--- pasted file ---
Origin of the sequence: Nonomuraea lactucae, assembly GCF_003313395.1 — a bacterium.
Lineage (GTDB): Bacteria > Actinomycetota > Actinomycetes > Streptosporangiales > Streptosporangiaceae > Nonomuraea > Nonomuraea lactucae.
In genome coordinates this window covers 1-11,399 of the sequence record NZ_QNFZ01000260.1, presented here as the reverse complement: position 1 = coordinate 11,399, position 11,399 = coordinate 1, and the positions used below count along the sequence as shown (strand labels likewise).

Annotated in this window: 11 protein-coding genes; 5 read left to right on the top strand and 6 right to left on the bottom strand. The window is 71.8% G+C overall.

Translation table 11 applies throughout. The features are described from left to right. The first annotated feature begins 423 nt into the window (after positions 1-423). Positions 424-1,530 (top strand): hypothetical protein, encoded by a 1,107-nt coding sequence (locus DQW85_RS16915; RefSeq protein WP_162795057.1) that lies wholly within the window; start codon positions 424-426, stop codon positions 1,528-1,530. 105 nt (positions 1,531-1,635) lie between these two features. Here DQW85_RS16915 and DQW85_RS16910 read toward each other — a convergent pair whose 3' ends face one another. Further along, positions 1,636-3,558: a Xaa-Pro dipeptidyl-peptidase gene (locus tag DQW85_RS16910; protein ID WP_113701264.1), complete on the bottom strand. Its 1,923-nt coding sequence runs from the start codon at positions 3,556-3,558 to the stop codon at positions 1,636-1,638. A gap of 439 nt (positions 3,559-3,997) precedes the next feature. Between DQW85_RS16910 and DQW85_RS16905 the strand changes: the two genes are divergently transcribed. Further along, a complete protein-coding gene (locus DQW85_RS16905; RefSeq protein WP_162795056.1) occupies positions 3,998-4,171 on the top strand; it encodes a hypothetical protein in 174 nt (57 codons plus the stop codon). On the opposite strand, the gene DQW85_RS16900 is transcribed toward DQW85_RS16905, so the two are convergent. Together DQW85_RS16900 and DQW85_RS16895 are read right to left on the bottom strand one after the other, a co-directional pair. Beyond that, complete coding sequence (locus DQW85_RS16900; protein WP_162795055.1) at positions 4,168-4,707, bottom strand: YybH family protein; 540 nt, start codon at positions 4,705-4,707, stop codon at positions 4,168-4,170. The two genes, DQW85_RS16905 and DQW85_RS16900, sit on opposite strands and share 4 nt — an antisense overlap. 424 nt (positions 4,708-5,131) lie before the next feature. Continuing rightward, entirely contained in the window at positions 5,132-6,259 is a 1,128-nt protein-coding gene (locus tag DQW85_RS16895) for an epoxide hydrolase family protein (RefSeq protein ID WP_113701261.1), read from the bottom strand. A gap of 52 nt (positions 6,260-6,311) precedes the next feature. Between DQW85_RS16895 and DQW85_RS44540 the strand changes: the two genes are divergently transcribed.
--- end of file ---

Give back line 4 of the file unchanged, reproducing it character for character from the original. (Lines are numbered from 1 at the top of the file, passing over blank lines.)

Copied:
Annotated in this window: 11 protein-coding genes; 5 read left to right on the top strand and 6 right to left on the bottom strand. The window is 71.8% G+C overall.